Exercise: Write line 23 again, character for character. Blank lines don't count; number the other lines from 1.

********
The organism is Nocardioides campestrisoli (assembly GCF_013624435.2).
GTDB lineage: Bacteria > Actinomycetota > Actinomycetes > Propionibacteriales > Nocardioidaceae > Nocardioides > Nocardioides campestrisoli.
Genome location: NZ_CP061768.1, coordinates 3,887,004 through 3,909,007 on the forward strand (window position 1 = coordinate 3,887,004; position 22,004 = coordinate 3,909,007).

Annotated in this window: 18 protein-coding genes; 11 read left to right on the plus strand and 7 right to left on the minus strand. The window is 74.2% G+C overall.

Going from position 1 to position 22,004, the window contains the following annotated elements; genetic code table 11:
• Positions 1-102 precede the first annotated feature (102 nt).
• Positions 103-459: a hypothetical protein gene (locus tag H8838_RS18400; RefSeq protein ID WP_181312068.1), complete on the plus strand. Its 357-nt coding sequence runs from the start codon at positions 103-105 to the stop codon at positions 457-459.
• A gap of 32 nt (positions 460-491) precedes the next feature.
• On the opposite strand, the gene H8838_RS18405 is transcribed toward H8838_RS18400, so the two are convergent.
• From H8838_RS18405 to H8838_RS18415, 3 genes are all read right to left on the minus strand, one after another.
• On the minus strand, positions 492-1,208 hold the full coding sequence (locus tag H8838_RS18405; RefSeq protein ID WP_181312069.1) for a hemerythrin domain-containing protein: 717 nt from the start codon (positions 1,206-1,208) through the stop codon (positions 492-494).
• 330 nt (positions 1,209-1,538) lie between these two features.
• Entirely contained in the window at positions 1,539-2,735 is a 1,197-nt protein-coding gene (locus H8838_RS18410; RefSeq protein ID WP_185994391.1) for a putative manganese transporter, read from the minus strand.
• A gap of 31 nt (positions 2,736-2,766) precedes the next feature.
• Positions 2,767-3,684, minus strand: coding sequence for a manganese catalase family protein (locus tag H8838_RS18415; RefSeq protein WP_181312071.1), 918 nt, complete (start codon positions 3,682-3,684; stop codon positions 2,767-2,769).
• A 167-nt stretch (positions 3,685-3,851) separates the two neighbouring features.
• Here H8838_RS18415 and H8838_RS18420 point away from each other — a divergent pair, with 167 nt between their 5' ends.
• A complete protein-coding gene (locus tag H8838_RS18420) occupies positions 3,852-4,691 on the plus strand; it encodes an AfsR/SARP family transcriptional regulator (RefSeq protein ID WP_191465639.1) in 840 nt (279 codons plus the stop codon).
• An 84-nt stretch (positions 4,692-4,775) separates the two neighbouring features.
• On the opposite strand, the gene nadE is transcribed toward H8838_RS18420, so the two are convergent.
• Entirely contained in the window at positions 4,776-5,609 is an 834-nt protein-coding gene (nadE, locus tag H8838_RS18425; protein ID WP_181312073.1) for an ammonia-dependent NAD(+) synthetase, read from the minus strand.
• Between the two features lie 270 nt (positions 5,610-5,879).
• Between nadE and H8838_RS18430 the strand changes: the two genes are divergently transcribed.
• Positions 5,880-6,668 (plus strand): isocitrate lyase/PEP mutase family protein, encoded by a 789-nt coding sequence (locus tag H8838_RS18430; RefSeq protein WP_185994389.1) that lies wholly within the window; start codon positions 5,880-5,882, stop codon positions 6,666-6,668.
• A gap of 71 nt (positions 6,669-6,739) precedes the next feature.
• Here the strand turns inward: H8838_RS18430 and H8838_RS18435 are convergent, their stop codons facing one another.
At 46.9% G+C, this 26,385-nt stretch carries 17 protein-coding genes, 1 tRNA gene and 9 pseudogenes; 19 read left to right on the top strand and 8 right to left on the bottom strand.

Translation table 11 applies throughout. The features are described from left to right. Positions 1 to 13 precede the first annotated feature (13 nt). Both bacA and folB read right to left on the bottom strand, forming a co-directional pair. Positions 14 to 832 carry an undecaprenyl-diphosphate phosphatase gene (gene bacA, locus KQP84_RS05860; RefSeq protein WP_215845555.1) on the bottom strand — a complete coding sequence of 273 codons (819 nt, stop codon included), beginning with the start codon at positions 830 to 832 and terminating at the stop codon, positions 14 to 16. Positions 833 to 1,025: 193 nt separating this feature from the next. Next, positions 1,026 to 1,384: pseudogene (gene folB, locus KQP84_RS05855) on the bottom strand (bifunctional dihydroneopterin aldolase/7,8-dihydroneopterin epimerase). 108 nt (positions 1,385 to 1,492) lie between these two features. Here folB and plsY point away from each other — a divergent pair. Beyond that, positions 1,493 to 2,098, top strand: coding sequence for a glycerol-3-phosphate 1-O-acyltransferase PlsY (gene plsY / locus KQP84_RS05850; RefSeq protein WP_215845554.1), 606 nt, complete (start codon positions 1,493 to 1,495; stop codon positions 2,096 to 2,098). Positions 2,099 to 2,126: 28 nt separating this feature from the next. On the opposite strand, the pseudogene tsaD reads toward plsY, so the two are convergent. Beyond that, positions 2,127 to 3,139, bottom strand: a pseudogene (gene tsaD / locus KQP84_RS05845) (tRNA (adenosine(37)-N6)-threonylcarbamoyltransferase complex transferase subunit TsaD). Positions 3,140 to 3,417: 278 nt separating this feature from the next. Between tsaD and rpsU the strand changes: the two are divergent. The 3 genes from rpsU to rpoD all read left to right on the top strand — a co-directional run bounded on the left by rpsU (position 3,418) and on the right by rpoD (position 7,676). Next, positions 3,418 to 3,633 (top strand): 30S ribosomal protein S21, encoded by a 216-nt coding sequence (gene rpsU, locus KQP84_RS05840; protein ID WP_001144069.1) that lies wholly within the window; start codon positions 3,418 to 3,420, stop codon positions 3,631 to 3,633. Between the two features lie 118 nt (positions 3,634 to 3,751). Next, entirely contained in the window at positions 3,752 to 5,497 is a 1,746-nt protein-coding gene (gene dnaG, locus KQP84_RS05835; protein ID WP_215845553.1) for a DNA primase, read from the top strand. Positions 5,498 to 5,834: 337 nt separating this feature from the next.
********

• Between nadE and H8838_RS18430 the strand changes: the two genes are divergently transcribed.